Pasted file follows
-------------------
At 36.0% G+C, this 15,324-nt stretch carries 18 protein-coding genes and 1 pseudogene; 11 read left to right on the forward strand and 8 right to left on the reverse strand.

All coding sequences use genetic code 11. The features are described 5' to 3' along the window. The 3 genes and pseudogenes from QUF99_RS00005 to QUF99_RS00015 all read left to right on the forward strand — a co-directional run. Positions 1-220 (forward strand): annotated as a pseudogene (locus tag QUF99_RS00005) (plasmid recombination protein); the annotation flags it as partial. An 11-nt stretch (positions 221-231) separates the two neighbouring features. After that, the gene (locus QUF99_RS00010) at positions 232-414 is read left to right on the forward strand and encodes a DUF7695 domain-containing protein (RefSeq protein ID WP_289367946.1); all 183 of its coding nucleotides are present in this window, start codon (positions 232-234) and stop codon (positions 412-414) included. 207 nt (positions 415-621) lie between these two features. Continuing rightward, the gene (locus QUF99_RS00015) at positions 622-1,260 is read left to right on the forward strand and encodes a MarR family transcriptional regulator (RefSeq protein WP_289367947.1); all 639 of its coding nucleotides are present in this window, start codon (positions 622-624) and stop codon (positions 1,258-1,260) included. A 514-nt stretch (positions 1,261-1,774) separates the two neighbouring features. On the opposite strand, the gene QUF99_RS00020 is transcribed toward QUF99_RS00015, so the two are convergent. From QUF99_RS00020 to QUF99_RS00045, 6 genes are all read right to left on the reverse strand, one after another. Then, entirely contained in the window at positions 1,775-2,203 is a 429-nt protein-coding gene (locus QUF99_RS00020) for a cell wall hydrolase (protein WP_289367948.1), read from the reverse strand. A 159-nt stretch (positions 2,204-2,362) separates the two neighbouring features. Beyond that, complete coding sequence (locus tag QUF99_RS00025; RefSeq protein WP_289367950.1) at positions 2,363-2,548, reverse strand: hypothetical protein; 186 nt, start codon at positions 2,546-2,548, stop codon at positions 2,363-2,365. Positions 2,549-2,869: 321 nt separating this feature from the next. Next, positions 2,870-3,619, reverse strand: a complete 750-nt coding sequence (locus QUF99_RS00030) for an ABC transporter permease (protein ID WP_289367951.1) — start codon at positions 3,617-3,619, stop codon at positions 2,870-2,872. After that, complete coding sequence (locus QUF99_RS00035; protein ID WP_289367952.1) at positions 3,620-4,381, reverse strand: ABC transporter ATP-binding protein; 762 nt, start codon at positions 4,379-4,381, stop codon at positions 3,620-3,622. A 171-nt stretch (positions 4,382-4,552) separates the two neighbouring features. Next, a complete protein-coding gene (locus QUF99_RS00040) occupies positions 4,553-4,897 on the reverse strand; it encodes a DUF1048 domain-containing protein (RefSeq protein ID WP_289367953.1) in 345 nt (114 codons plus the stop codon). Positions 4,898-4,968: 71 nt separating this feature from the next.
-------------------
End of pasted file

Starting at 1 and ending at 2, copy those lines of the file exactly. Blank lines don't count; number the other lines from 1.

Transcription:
At 36.0% G+C, this 15,324-nt stretch carries 18 protein-coding genes and 1 pseudogene; 11 read left to right on the forward strand and 8 right to left on the reverse strand.

All coding sequences use genetic code 11. The features are described 5' to 3' along the window. The 3 genes and pseudogenes from QUF99_RS00005 to QUF99_RS00015 all read left to right on the forward strand — a co-directional run. Positions 1-220 (forward strand): annotated as a pseudogene (locus tag QUF99_RS00005) (plasmid recombination protein); the annotation flags it as partial. An 11-nt stretch (positions 221-231) separates the two neighbouring features. After that, the gene (locus QUF99_RS00010) at positions 232-414 is read left to right on the forward strand and encodes a DUF7695 domain-containing protein (RefSeq protein ID WP_289367946.1); all 183 of its coding nucleotides are present in this window, start codon (positions 232-234) and stop codon (positions 412-414) included. 207 nt (positions 415-621) lie between these two features. Continuing rightward, the gene (locus QUF99_RS00015) at positions 622-1,260 is read left to right on the forward strand and encodes a MarR family transcriptional regulator (RefSeq protein WP_289367947.1); all 639 of its coding nucleotides are present in this window, start codon (positions 622-624) and stop codon (positions 1,258-1,260) included. A 514-nt stretch (positions 1,261-1,774) separates the two neighbouring features. On the opposite strand, the gene QUF99_RS00020 is transcribed toward QUF99_RS00015, so the two are convergent. From QUF99_RS00020 to QUF99_RS00045, 6 genes are all read right to left on the reverse strand, one after another. Then, entirely contained in the window at positions 1,775-2,203 is a 429-nt protein-coding gene (locus QUF99_RS00020) for a cell wall hydrolase (protein WP_289367948.1), read from the reverse strand. A 159-nt stretch (positions 2,204-2,362) separates the two neighbouring features. Beyond that, complete coding sequence (locus tag QUF99_RS00025; RefSeq protein WP_289367950.1) at positions 2,363-2,548, reverse strand: hypothetical protein; 186 nt, start codon at positions 2,546-2,548, stop codon at positions 2,363-2,365. Positions 2,549-2,869: 321 nt separating this feature from the next. Next, positions 2,870-3,619, reverse strand: a complete 750-nt coding sequence (locus QUF99_RS00030) for an ABC transporter permease (protein ID WP_289367951.1) — start codon at positions 3,617-3,619, stop codon at positions 2,870-2,872. After that, complete coding sequence (locus QUF99_RS00035; protein ID WP_289367952.1) at positions 3,620-4,381, reverse strand: ABC transporter ATP-binding protein; 762 nt, start codon at positions 4,379-4,381, stop codon at positions 3,620-3,622. A 171-nt stretch (positions 4,382-4,552) separates the two neighbouring features. Next, a complete protein-coding gene (locus QUF99_RS00040) occupies positions 4,553-4,897 on the reverse strand; it encodes a DUF1048 domain-containing protein (RefSeq protein ID WP_289367953.1) in 345 nt (114 codons plus the stop codon). Positions 4,898-4,968: 71 nt separating this feature from the next.